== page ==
I recently had a chance to speak with Steve Heap the CTO of Arbinet regarding what is happening at the company. Although I have known Arbinet for about a decade, it may be good to bring everyone up to speed on what this company does and where it sees things going. In addition, Heap gave me some ideas on how he sees the competitive environment and where the threats to his company may or may not lie.
Arbinet’s core business is a minute exchange where they take in calls from carriers and PTTs and determine the best way to terminate them.
The company has a few aspects to its business. Routing – it routes calls most efficiently, rating – it determines how much to bill for the call and money flow – ensuring the proper company gets billed and paid accordingly.
Heap shared the fact that his company is agnostic to interconnection mechanism as they handle PSTN and VoIP. As you might imagine, he explained there is a rapid rise of VoIP as an interconnection mechanism and the company does a fair amount of conversion between PSTN and IP calls.
In May of 2006 the company decided to partner with NetNumber to launch the Spider Registry which is an open ENUM database approach available to multiple peering companies. For more on the Spider Regsistry be sure to read Cutting Out the Middleman by Hunter Newby and VoIP Peering Revs Up from Zippy Grigonis.
This open registry currently consists of 320 million customer numbers – represents 92 networks, 52 countries.
Heap went on to explain the advantages of an open registry – as an independent organization that does no rating, signaling or routing. Another benefit is any registrar can make use of the registry. He continued by saying in this model, VeriSign, NeuStar, Arbinet and XConnect could be registrars. Heap confesses the vision is not there yet but he believes NeuStar may be moving in this direction.
Heap contrasts this open approach to a more closed model like XConnect where the company operates a combined registry and peering organization where your numbers are in their own systems and databases. He refers to this as a “closed community,” and says you could however add your numbers to numerous registries.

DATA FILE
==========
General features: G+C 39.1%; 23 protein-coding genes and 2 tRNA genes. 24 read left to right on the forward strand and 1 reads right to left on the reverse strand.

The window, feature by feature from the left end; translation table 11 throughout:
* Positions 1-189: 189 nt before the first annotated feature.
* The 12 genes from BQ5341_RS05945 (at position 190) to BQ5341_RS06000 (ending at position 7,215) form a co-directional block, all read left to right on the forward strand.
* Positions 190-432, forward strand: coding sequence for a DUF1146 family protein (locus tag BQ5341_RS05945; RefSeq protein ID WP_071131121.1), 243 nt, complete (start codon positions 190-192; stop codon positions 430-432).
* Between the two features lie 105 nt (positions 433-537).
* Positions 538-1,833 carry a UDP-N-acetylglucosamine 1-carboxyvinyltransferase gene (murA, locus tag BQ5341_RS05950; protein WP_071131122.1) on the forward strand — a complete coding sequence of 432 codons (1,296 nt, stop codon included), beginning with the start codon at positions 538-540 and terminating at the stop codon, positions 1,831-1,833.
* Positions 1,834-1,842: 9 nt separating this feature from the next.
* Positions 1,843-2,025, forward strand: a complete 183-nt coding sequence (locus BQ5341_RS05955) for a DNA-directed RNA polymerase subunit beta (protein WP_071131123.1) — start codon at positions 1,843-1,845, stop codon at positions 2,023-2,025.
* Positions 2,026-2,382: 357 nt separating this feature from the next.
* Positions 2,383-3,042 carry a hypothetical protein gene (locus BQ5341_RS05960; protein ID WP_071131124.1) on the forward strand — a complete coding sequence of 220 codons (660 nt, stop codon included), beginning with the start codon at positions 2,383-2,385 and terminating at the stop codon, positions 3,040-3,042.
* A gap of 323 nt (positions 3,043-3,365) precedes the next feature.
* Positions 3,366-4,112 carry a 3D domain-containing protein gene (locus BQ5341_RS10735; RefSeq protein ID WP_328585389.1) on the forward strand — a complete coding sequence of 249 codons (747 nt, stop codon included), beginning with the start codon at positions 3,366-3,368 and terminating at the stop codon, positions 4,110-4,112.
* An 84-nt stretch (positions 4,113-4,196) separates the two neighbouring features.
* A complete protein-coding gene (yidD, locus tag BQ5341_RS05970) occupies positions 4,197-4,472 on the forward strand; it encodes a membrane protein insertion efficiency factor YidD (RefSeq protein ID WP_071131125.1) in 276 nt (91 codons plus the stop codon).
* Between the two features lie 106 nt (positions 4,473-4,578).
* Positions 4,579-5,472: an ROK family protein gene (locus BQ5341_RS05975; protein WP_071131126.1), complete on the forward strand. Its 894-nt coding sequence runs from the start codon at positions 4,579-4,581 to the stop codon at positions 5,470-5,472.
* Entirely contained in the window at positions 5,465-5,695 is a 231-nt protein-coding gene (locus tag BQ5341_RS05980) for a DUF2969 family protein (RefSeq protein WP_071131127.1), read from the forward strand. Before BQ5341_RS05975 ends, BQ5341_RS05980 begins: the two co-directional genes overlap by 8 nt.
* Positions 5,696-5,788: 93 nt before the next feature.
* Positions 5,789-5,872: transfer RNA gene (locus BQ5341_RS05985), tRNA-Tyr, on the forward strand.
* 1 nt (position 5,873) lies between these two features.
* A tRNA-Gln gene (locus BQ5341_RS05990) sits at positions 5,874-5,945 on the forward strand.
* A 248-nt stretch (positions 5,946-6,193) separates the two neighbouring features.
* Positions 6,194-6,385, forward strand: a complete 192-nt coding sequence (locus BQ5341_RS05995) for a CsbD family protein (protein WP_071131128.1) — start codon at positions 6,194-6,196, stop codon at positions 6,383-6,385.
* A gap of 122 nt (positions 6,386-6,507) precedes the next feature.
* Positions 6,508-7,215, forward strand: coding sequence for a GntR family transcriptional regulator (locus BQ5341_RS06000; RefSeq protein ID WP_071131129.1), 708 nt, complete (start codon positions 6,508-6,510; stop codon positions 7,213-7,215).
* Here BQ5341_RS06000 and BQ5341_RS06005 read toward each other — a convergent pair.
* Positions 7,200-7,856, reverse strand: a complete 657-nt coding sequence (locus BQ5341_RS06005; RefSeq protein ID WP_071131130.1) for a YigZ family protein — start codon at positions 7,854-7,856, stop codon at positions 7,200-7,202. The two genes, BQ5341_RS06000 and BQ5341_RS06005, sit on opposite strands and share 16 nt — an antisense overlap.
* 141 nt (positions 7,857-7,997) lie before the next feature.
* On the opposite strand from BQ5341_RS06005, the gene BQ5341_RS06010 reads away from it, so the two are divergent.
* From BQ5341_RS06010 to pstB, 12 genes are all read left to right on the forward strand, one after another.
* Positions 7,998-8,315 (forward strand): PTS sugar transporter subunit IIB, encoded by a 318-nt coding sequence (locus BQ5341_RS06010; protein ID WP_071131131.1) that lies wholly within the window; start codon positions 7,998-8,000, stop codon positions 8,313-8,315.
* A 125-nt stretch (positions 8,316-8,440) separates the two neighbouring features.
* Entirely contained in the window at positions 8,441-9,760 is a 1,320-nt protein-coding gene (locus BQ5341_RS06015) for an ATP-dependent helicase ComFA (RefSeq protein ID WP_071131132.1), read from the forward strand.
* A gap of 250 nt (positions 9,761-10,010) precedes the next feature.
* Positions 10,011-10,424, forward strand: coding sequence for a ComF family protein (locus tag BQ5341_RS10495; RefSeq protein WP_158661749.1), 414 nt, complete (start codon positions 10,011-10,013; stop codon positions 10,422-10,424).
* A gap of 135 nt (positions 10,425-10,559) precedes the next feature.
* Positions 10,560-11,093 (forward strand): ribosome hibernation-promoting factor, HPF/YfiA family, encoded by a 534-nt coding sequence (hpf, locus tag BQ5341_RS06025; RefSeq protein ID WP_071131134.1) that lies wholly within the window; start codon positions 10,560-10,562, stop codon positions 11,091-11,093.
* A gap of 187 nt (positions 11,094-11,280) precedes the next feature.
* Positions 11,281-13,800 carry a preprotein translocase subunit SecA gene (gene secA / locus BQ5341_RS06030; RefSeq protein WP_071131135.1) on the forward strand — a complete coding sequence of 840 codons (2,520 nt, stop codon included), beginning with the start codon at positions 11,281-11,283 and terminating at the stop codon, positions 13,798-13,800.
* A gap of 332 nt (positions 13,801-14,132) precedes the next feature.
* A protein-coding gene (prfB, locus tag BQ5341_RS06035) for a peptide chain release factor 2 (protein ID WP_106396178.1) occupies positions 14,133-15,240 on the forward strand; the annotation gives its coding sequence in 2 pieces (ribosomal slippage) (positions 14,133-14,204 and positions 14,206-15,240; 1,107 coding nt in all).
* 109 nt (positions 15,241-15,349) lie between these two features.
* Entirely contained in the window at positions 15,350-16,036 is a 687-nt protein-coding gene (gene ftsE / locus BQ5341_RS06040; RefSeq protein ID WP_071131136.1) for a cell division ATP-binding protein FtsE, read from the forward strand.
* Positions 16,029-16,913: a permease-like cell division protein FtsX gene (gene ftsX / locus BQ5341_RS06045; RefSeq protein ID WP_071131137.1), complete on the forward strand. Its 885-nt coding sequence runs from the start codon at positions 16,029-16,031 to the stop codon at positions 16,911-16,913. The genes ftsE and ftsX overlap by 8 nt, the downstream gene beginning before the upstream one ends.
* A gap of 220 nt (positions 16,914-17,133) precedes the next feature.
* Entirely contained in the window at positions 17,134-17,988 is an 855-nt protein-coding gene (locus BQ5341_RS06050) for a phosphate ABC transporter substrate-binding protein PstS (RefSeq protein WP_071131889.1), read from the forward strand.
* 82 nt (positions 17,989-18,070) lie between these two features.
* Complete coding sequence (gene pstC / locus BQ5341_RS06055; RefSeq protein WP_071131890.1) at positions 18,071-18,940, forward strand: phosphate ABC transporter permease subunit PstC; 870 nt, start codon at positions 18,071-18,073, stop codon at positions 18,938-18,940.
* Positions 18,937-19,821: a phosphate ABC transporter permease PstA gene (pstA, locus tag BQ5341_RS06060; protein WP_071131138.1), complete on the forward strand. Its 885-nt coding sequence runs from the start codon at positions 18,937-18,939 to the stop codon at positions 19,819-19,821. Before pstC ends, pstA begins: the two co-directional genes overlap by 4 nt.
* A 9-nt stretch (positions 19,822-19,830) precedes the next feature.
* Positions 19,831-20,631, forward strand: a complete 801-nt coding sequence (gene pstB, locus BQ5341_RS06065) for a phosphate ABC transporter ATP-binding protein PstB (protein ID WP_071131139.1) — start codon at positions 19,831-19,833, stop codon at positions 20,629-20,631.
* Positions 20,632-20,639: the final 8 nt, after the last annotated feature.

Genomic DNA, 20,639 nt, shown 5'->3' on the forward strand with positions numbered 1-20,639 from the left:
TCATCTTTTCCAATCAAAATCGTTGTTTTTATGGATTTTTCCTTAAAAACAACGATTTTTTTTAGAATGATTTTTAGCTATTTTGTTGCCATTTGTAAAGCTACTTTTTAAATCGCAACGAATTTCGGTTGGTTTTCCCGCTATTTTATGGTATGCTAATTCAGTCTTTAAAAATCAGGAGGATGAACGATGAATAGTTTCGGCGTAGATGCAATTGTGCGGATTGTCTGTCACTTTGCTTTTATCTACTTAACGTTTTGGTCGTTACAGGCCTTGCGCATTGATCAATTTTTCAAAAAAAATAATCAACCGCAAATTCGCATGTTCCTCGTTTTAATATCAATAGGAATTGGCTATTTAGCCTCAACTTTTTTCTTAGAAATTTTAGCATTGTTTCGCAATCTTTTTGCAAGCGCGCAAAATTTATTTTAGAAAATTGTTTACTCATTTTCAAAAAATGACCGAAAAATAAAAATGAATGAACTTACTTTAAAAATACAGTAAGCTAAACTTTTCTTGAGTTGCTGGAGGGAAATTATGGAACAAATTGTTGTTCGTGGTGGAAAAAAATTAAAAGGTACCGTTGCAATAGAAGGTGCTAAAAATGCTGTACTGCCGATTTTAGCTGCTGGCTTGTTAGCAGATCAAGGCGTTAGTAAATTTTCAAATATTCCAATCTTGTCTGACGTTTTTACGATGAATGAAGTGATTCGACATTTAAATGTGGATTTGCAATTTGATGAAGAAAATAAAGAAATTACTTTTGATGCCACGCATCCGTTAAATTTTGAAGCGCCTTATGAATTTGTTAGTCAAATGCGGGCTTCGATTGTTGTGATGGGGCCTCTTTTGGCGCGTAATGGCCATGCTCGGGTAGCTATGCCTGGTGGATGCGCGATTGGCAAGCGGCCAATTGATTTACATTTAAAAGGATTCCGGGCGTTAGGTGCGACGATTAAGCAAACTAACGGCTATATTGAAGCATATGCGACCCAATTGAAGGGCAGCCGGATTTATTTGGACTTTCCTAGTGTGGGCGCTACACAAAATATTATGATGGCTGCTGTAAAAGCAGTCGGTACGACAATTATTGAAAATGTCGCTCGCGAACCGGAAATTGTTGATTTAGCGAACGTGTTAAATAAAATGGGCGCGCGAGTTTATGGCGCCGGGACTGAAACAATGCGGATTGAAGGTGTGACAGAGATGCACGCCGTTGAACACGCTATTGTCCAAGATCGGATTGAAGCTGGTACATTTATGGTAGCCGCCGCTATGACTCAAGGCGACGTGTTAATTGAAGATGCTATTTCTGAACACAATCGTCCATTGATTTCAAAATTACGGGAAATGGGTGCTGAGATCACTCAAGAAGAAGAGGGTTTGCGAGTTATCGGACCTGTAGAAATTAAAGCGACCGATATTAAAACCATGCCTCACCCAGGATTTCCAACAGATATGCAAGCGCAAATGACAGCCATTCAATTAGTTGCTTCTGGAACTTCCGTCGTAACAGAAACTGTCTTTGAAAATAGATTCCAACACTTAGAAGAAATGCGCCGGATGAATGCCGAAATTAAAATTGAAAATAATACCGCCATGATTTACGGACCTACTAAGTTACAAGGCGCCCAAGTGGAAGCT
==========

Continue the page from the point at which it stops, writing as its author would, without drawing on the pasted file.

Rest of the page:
Arbinet’s CTO then went on to explain he feels peering is poorly defined. He says, “Some think it is VoIP to VoIP calling while others think its free termination. Our view is peering is one service provider directly routing calls to another provider.” He continued the thought by saying Arbinet doesn’t assign a particular technology to this or impose a particular settlement model.
I am paraphrasing a bit but the next thought was, If one carrier wants to bill and another wants to pay… Who are they to stop it?
He went on to explain Arbinet does voice peering. They peer any technology and they convert the voice in the middle if needed. He reiterated this interconnection will become more VoIP-centric in the future but for now its mixed.
I asked his thoughts about the VPF or Voice Peering Fabric and Heap explained he believes Shrihari (referring to Shrihari Pandit the founder of the VPF) and the VPF have done a masterful job of marketing. He says what the VPF operates is an Ethernet transmission network which allows for example to connect a location in Dallas and Boston.
He says the vast majority of the traffic runs across the carrier transmission network and it is an enormous stretch to call this a voice peering fabric… “They could be transferring music or video,” he explained.
“Voice means some part of the equipment ensures some of the bits are voice calls,” he explained.
When you say 200 billion minutes [of telephony are flowing across your network] it is like saying one of the transatlantic cables transmit 100 million minutes of voice traffic. No submarine cable provider would call their cables a peering fabric.
Having said this, he sees the VPF as interesting and thinks it is a good service to provide private transmission between carriers.
Heap confesses his company competes more with XConnect than the VPF anyway.
He says NeuStar with its SIP-IX service is another similar entity but he hasn’t seen anything from NeuStar about customers using the service.
Arbinet is doing its best to grow the size of the registry by getting more service providers on the platform. Why? The more service providers on the network, the less providers in the middle of the connection meaning the quality of the calls get better and the cost goes down.
Their technology investments are focused on ensuring the right routing for each call which entails routing them uniquely. More recently this is extending into mobile portability in Europe.
While many carriers would look at 5-6 digits of a phone number prior to routing – Arbinet looks at 10-12-14 in real-time with the goal being eliminating chargebacks as you hop between carriers.
Over the past years, the interest level in voice peering has grown tremendously based on increased vendor involvement in the nascent industry and standing room only conference sessions on the topic at Internet Telephony Conference & Expo. Arbinet has been at this game since the late nineties and is certainly one of the major players moving this technology forward. As always, the TMCnet editorial team will be covering all aspects of voice and VoIP peering allowing all voices to be heard.
See also the Executive Suite interview with Steve Heap where he makes some salient comments about eBay’s Skype acquisition.

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